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Gergely Orosz on the decision to go into management

Lead Time Chats: Season 1, Episode 5 Takeaways

March 23, 2021

In Episode 5 of Lead Time Chats, Jean Hsu, VP of Engineering at Range, chats with Gergely Orosz — formerly at Uber, Skyscanner, and Skype — about the decision to go into management.

Jean and Gergely chat about:

  • Why Gergely thought management was LAME - and resisted becoming a manager
  • The huge contrast between becoming an “accidental manager” at a startup and becoming a manager at Uber
  • Defining his leadership by having a list he had created of all the managers he wanted to avoid being
  • How to support new managers and set them up for success
  • How a checklist of management activities can create a tighter feedback loop for new managers
  • The unexpected loneliness of being a manager

Takeaways from Gergely

The move into management can be incredibly lonely

“When you become a manager you lose all your peers, you cannot talk about them about the important stuff, the performance, the uncertainty, the fact that you don't know what you're doing. I didn't realize how difficult it would be , especially when you're promoted from a team that you know. The relationship changes because again, the most important stuff you cannot share.”

Avoid being a don't-care manager

“I started to make note of the things that I hated about my managers . I had a manager who seemed to care. I like to call this person,  don't-care manager. Every time I asked for feedback, he said, you're doing great. I support what you do. You're amazing. When it came to performance review time, it was like, hmm, yeah your performance was middle of the 60% of Microsoft.

We have this ladder from one to five, I got a three. I asked him, but you told me I'm doing great and he didn't have any answers. And I realized he just didn't care. He just kind of went with the flow. So this was one thing I didn't want to do.”

Being a manager doesn't necessarily mean more money or power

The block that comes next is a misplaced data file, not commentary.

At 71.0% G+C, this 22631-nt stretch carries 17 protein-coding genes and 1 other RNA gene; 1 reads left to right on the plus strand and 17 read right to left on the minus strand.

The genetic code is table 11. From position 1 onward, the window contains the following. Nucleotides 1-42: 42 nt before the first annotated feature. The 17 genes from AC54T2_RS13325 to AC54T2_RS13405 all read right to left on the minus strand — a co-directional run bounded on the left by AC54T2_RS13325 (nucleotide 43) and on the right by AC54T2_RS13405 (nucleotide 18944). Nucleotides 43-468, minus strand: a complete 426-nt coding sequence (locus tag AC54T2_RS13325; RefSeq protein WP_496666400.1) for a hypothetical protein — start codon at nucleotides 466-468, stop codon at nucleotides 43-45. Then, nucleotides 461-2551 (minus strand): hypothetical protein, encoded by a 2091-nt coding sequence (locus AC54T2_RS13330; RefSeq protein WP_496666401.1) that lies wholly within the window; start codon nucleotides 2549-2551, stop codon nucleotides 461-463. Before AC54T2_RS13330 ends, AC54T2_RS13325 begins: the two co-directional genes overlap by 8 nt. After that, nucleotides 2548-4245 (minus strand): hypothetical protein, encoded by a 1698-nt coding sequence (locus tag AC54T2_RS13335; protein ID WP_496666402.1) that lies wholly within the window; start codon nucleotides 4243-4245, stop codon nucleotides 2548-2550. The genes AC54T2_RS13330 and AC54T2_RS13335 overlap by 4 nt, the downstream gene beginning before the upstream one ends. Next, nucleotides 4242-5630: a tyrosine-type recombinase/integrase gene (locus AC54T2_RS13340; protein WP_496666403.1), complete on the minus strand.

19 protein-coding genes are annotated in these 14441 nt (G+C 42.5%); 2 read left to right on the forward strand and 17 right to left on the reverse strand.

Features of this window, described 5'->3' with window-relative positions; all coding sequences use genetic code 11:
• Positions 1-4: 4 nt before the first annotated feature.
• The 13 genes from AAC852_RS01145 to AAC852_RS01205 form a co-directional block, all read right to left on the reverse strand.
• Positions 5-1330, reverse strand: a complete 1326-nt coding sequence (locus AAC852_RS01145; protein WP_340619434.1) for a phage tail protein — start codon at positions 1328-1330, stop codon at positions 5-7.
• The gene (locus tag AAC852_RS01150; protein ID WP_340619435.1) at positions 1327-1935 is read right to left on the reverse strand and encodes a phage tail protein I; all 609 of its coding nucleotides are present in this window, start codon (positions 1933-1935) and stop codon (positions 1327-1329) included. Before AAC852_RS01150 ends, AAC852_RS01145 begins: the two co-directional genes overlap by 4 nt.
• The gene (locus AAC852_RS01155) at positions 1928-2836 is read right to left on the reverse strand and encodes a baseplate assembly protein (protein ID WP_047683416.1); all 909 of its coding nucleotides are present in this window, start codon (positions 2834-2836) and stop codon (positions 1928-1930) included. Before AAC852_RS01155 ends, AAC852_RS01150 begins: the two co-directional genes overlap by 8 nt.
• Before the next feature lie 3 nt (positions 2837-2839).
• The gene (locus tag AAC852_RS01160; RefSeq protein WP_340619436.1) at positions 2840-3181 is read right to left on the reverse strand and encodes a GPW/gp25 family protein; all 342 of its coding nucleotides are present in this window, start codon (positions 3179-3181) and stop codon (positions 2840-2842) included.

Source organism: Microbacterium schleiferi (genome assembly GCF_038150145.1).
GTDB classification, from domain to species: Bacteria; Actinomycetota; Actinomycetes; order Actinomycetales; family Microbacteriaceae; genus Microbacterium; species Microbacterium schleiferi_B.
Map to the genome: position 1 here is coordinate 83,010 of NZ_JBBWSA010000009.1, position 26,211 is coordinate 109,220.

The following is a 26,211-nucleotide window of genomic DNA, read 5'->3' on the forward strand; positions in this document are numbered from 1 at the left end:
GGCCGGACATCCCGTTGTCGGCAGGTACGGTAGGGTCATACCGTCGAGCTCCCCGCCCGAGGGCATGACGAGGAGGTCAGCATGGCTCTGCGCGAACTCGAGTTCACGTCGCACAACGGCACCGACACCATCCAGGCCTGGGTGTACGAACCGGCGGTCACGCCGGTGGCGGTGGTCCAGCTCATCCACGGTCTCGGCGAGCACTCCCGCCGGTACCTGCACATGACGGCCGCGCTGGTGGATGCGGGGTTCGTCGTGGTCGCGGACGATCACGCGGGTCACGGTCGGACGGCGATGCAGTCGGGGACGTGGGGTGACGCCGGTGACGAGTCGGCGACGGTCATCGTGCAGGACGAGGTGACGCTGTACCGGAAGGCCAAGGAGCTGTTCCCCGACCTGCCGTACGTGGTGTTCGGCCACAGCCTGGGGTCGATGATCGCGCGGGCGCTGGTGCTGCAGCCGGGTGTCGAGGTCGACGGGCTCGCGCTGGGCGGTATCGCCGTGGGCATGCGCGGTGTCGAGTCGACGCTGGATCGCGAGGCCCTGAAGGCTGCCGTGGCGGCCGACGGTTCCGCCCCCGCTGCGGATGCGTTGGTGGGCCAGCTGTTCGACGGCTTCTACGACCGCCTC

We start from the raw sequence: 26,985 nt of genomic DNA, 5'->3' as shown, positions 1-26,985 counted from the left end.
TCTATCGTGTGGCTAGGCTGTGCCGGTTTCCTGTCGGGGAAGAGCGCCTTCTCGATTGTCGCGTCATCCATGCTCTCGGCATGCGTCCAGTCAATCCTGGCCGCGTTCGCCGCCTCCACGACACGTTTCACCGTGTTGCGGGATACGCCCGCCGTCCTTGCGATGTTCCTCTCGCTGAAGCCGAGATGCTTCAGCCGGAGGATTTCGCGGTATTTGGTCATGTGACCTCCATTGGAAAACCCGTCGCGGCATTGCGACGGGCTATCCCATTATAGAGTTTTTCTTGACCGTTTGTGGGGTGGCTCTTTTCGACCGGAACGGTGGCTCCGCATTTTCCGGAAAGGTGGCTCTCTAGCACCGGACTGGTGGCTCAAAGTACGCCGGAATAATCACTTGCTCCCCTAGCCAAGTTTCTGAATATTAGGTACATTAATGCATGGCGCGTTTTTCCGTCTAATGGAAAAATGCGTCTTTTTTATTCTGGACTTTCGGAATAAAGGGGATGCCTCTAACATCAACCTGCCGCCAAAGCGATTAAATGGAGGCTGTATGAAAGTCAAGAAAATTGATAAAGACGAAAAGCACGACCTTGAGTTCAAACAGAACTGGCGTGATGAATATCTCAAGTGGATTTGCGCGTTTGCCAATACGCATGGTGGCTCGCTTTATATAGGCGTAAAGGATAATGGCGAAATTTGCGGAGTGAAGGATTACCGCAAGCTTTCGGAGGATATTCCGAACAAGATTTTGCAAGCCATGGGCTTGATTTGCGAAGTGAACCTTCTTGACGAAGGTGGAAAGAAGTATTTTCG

“A lot of people assume that as a manager, you get more money, you get more information, more power, right? As a manager, you will always have a power dynamic, like it or not, because you have a say in the performance review. At Uber, my salary did not change. My bonus went down because I was on the same level.

My bonus targets stayed the same, but I was now compared against managers. As a senior engineer, I was top of the band. I would have been promoted to the next level pretty quickly, probably. As the manager, I was more bottom of the band, so technically I left money on the table. But I really liked that this was the case because it made me reflect, do I want to stretch myself and do what felt like a lot of extra work for this?”

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About Lead Time Chats

Listen in on unscripted conversations between Jean Hsu, VP of Engineering at Range and engineering leadership coach, and engineering leaders and other influential folks in tech.

Lead Time Chats is brought to you by Range. Range helps hybrid teams check-in asynchronously about what matters most. Know what's happening through status updates that pull from tools like Github and JIRA without scheduling yet another meeting.

Checking-in with Range creates more focus time for heads-down work, all while feeling a deeper sense of connection and belonging with your team. To learn more about Range, you can check it out here.

S1 E5: Gergely Orosz on the decision to go into management
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